Title: The Book of Esther
Author: Emily Barton
What if an empire of Jewish warriors that really existed in the Middle Ages had never fallen—and was the only thing standing between Hitler and his conquest of Russia?
Eastern Europe, August 1942. The Khazar kaganate, an isolated nation of Turkic warrior Jews, lies between the Pontus Euxinus (the Black Sea) and the Khazar Sea (the Caspian). It also happens to lie between a belligerent nation to the west that the Khazars call Germania—and a city the rest of the world calls Stalingrad.
After years of Jewish refugees streaming across the border from Europa, fleeing the war, Germania launches its siege of Khazaria. Only Esther, the daughter of the nation’s chief policy adviser, sees the ominous implications of Germania’s disregard for Jewish lives. Only she realizes that this isn’t just another war but an existential threat. After witnessing the enemy warplanes’ first foray into sovereign Khazar territory, Esther knows she must fight for her country. But as the elder daughter in a traditional home, her urgent question is how.
Before daybreak one fateful morning, she embarks on a perilous journey across the open steppe. She seeks a fabled village of Kabbalists who may hold the key to her destiny: their rumored ability to change her into a man so that she may convince her entire nation to join in the fight for its very existence against an enemy like none Khazaria has ever faced before.
The Book of Esther is one of those rare novels that takes a biblical story, and heroine, and transforms it into a book for the masses. Even those who are not familiar with Esther from the bible will love this novel, and they will enjoy the fantasy appeal that it presents.
Emily Barton writes with a strong historical knowledge of the time period and story of which she is writing, but she also has a firm grip on steampunk and fantasy elements. She intertwined fantasy with history in a way that was believable, and I fell easily into her world.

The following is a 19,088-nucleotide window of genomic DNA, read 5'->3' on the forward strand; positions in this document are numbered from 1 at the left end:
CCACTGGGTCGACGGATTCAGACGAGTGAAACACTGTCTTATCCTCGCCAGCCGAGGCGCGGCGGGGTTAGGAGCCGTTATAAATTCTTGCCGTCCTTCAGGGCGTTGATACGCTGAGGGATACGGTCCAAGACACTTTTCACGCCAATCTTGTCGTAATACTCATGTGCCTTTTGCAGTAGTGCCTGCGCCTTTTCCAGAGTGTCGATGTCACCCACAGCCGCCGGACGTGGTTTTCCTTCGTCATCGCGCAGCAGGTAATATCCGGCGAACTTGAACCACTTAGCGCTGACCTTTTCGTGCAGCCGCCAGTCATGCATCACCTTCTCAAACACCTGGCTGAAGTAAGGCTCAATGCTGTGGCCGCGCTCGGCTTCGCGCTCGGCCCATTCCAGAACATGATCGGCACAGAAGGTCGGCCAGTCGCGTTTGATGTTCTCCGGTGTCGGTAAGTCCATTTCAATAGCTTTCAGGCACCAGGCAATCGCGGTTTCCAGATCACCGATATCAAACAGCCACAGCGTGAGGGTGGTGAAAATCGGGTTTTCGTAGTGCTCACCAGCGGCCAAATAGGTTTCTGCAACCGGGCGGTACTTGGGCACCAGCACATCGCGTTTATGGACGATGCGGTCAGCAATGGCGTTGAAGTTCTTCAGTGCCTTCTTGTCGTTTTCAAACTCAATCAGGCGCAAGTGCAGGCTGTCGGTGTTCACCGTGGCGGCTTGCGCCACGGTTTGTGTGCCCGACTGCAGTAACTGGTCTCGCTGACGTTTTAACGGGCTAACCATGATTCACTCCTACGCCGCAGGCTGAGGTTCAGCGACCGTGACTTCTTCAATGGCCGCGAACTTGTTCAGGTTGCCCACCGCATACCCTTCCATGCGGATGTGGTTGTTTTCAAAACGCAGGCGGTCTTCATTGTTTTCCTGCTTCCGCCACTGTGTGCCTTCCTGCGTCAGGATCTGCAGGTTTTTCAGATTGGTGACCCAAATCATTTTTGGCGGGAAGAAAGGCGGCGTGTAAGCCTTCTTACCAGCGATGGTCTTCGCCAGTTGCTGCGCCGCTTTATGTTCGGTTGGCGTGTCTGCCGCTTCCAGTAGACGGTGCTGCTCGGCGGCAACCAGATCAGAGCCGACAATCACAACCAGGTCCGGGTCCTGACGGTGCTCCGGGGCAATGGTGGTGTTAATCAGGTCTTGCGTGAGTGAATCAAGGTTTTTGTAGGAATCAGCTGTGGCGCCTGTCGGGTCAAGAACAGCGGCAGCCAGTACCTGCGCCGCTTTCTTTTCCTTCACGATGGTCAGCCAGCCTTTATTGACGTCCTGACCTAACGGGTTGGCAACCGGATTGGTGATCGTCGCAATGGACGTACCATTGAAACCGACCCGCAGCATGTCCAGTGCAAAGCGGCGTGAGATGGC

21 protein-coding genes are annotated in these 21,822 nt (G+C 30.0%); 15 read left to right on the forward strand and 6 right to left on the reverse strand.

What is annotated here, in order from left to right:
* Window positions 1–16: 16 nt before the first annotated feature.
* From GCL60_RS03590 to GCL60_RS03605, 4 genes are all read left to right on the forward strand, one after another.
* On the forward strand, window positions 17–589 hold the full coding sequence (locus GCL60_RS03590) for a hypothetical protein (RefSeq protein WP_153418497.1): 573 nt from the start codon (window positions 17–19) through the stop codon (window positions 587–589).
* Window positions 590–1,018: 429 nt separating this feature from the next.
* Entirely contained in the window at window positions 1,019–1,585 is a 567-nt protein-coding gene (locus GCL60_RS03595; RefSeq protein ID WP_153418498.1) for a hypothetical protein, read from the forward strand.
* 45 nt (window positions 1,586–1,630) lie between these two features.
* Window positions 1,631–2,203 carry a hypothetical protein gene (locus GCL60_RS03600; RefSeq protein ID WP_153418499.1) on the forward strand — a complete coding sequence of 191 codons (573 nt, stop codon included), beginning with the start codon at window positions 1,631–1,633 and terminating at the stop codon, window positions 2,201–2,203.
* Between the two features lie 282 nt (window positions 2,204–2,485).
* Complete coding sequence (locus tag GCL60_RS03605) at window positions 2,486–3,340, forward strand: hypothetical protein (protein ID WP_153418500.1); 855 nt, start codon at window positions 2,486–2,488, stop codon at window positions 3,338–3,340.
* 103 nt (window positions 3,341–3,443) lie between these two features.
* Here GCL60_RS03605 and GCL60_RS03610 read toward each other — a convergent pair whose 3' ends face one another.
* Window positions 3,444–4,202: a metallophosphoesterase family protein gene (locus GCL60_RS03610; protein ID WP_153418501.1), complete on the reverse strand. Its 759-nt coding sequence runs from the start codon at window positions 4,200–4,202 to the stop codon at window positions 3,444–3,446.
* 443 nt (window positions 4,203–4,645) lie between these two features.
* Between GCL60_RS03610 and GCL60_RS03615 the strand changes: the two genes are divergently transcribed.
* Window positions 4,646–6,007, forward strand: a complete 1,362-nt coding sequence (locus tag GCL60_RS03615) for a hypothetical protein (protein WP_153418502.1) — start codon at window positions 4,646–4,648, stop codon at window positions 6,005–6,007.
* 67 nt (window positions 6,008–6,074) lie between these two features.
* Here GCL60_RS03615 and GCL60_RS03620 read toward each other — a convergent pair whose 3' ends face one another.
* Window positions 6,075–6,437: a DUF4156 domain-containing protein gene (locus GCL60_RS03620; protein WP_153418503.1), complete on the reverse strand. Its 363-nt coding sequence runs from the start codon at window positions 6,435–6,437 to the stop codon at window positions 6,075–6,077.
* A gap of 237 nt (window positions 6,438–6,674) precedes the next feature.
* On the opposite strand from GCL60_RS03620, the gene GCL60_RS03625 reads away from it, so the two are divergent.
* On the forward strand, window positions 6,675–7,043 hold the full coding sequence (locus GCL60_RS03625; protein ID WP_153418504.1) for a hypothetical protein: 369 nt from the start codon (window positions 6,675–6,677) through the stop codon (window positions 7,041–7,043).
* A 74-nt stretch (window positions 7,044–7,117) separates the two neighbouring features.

Jewish culture is often something that it intertwined hand in hand with the Holocaust, but this novel explored more than that connection. It clearly represented the Jewish culture in terms of the language, settings and habits used, and I found it to be the “grown up” version of Wolf by Wolf by Ryan Graudin. It holds a strong sense of love and hope for the Jewish culture, while also applying biblical stories to more contemporary times. Barton beautifully explored the concept that men have more power than women, and she did so by exploring how Esther went looking for magic that would turn her into a man. She wanted to become a man so that she could convince people to fight for what is right, and it was sad to see how she felt the need to go through with this; however, she had the passion and the drive and knew that she would be taken more seriously if she appeared as a man.
Barton is clearly a strong storyteller, and one that incorporates an unapologetic love for the bible and the lessons it teaches. She also challenges certain concepts present in the bible, and isn’t afraid to mix them with mysticism and lore. Her novel preserves the Jewish culture with a modern take on Esther, and invites people of all races, religions and cultures to enter her world. The Book of Esther was a roller coaster of events that didn’t tip toe around the reader’s comfort zone, and Barton forced you to not only confront our past, but our present as well. She made it clear that our present is not as progressive as we may think, and by comparing it to biblical themes, we are forced to stare that truth directly in the face.
I am Esther, and like my namesake before me, I will save the Jewish people.
And indeed, she did.
*I received this book from Blogging for Books for this review.*
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